Human Rights

Obama’s True Foreign-Policy ‘Weakness’

Prominent neocon intellectual Robert Kagan. (Photo credit: Mariusz Kubik, http://www.mariuszkubik.pl)

Special Report:  President Obama has shied away from confronting Washington’s neocons who continue to exercise undue influence at think tanks, on op-ed pages and even inside Obama’s administration. With the new Iraq crisis, Obama’s timidity is coming back to haunt him, writes Robert Parry.

Avoiding the Iraq-Syria Abyss

The image of the Earth rising over the surface of the moon, a photograph taken by the first U.S. astronauts to orbit the moon.

The urge to expand wars in the Middle East, rather than find pragmatic ways to tamp them down, is even more absurd when set against the potential for peaceful cooperation in the region and the desperate need for the world to address existential threats like global warming, as Winslow Myers notes.

Iraqis Are Not ‘Abstractions’

Ex-CIA analyst holding up photograph of Iraqi girl who survived the accidental killing of her parents by U.S. troops. (Photo credit: Stars and Stripes.)

Exclusive: U.S. policymakers have long behaved like spoiled, destructive children treating Iraq as if it were some meaningless plaything. The game has been about who “wins” or “loses” in Washington, not who lives or dies in Iraq, a moral failure that ex-CIA analyst Ray McGovern addresses.

A Half-Century Battle for Voting Rights

Voting rights activists in Mississippi during Freedom Summer in 1964.

A half century ago, in summer 1964, brave Americans challenged the entrenched racism of white-ruled Mississippi and overcame bars against black voting. Now, those gains are under attack from right-wing efforts to restrict voting and reverse the legacy of Freedom Summer, writes Brian J. Trautman.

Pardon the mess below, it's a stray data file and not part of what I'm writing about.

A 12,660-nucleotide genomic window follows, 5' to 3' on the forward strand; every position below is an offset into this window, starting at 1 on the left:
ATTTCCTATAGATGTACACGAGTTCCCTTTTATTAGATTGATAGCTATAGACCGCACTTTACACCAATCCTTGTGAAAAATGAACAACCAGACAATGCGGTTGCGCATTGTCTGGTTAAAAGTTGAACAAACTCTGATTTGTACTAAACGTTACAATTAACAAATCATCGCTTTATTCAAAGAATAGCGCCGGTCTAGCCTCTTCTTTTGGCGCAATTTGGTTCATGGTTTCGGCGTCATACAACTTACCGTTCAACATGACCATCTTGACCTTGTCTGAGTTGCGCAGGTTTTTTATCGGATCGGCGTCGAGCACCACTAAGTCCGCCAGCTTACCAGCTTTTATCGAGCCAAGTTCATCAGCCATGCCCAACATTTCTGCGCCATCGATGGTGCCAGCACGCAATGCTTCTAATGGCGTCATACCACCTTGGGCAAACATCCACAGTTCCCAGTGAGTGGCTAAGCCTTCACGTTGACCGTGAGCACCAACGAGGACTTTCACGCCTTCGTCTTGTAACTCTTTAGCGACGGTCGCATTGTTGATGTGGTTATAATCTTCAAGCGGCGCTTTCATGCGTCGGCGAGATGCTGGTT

Reviving the ‘Successful Surge’ Myth

Sen. John McCain, R-Arizona, and Sen. Lindsey Graham, R-South Carolina, appearing on CBS' "Face the Nation."

Exclusive: The military offensive by Sunni extremists driving into the heart of Iraq has brought the neocons out of the shadows to blame President Obama, by arguing that they had “won” the war before Obama “lost” it, a deeply engrained false narrative of Official Washington, says Robert Parry.

Forgetting Who Messed Up Iraq

British Prime Minister Tony Blair and U.S. President George W. Bush shake hands after a joint White House press conference on Nov. 12, 2004. (White House photo)

Key U.S. political and media figures who were deeply implicated in the illegal invasion of Iraq are playing an audacious “blame game” over the current Iraqi security crisis, pointing at President Obama when they were the principal culprits, as Lawrence Davidson recalls.

Obama at a Crossroad of War or Peace

President Barack Obama uncomfortably accepting the Nobel Peace Prize from Committee Chairman Thorbjorn Jagland in Oslo, Norway, Dec. 10, 2009. (White House photo)

Exclusive: The dramatic spread of Sunni extremism into the heart of Iraq may force President Obama to finally make a choice between simply extending a slightly less violent Bush Doctrine and charting his own innovative course in the name of peace, Robert Parry writes.

Treating Snowden as a ‘Personality’

Vanity Fair graphic accompanying its profile of National Security Agency whistleblower Edward Snowden.

The mainstream U.S. media prefers personalities over substance, so it was perhaps not a surprise that its focus at the first anniversary of Edward Snowden’s NSA leaks was on his alleged peculiarities, not the frightening prospect of a Big Brother state, says ex-State Department official William R. Polk.

Learning No Lessons About War

President George W. Bush in a flight suit after landing on the USS Abraham Lincoln to give his "Mission Accomplished" speech about the Iraq War.

Americans like to think of themselves as a peace-loving people but their record has been one of war-making with the pace of interventions picking up in recent decades as the U.S. military and intelligence services are dispatched around the world, notes ex-State Department official William R. Polk.

America’s Dangerous Mideast Illusions

President Barack Obama and former President George W. Bush (with First Lady Michelle Obama and former First Lady Laura Bush) walk to a White House event on May 31, 2012. (Official White House Photo by Chuck Kennedy)

America’s neocon-driven interventions in the Middle East have combined to create what is shaping up as a geopolitical disaster, with U.S.-backed “regime changes” contributing to victories by Saudi-funded Sunni extremists, as Flynt and Hillary Mann Leverett explain.